Am Fam Physician. 2022;106(2):online
Related article: Arthropod Bites and Stings
Avoiding ticks and places where ticks could be is the best way to keep from getting sick from a tick bite. After being outside in places with ticks, carefully check yourself and family members for ticks (Figure 1). Children should be checked with extra care. Removing ticks properly and quickly will help lower your chances of getting sick.
Steps to Keep Ticks Off of You
When you are outside, you cannot stay away from all ticks. There are some things you can do to help (Figure 2):
Put bug spray with permethrin on your boots and clothes. Sprays with DEET added to them can be used on the skin. Be careful when putting the spray on children. Too much DEET can cause a skin rash.
Wear light-colored clothes, so it is easier to see any ticks.
Tuck your pant legs into your socks to keep ticks from getting under your clothes.
Consider wearing high rubber boots.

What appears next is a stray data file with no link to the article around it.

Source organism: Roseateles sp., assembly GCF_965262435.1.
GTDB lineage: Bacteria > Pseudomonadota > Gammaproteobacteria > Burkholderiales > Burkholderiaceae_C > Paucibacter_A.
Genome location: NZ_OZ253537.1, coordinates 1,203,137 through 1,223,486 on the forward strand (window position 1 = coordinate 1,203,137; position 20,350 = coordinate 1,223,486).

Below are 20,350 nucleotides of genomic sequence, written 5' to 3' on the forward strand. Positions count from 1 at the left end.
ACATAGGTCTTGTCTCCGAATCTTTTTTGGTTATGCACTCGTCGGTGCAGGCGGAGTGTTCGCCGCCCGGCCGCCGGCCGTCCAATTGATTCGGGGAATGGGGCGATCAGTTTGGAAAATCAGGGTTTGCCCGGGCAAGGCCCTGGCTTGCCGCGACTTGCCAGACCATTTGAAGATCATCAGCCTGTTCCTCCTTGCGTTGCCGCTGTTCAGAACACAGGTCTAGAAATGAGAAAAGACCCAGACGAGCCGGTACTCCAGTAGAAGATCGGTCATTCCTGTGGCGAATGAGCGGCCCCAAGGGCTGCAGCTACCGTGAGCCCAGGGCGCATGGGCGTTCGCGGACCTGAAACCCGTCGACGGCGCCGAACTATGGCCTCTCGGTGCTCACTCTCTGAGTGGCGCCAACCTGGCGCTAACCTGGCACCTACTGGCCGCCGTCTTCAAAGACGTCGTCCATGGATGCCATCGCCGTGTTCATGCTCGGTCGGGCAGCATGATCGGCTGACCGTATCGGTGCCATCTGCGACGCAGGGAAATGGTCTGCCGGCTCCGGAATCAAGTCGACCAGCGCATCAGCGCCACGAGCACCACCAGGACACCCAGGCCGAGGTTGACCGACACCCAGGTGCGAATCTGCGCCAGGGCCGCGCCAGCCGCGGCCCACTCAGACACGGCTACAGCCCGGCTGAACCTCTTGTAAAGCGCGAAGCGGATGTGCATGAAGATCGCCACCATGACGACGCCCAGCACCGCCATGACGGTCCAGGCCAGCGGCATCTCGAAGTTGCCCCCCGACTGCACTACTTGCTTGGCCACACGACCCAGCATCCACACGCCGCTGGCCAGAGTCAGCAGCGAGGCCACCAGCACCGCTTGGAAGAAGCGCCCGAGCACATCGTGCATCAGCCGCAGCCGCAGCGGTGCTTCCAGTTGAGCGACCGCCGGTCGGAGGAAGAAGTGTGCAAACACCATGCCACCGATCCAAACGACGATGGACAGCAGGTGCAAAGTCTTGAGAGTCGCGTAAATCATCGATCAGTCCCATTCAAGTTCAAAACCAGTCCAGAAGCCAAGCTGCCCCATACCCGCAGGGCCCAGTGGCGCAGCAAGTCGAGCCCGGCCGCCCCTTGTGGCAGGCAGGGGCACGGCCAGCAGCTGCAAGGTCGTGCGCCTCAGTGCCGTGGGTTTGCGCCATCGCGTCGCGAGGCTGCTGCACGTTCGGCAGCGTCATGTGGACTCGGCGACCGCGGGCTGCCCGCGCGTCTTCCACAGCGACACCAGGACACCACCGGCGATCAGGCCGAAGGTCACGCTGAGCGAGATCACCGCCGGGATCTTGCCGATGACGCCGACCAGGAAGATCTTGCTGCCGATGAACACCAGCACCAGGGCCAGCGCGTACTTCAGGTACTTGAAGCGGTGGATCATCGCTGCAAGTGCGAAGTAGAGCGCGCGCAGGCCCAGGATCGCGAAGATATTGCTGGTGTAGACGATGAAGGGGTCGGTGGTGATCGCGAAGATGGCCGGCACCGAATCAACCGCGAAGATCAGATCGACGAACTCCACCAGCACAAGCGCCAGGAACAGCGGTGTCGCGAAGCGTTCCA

Removing Attached Ticks
Use fine-tipped (needle-nose) tweezers or protect your fingers with a tissue, paper towel, or rubber gloves. Do not use your bare hands. Do not use heat, petroleum jelly, or other products on the tick to try to make it back out on its own.
Grab the tick as close to your skin as possible. Pull up with steady, even pressure. Do not twist or jerk the tick; this may cause the mouthparts to break off and stay in your skin. If this happens, leave them alone and let the skin heal. After removal, thoroughly clean the bite area and your hands with soap and water or hand sanitizer. Do not crush the tick with your fingers. Options to dispose of the live tick include:
Place it in a container of alcohol
Place it in a sealed bag or container
Wrap it tightly in tape
Flush it down the toilet
Talk to your doctor if you see any signs of infection. These include redness at the bite site, chills, fever, headache, muscle or joint pain, feeling tired, cough, sore throat, and chest pain.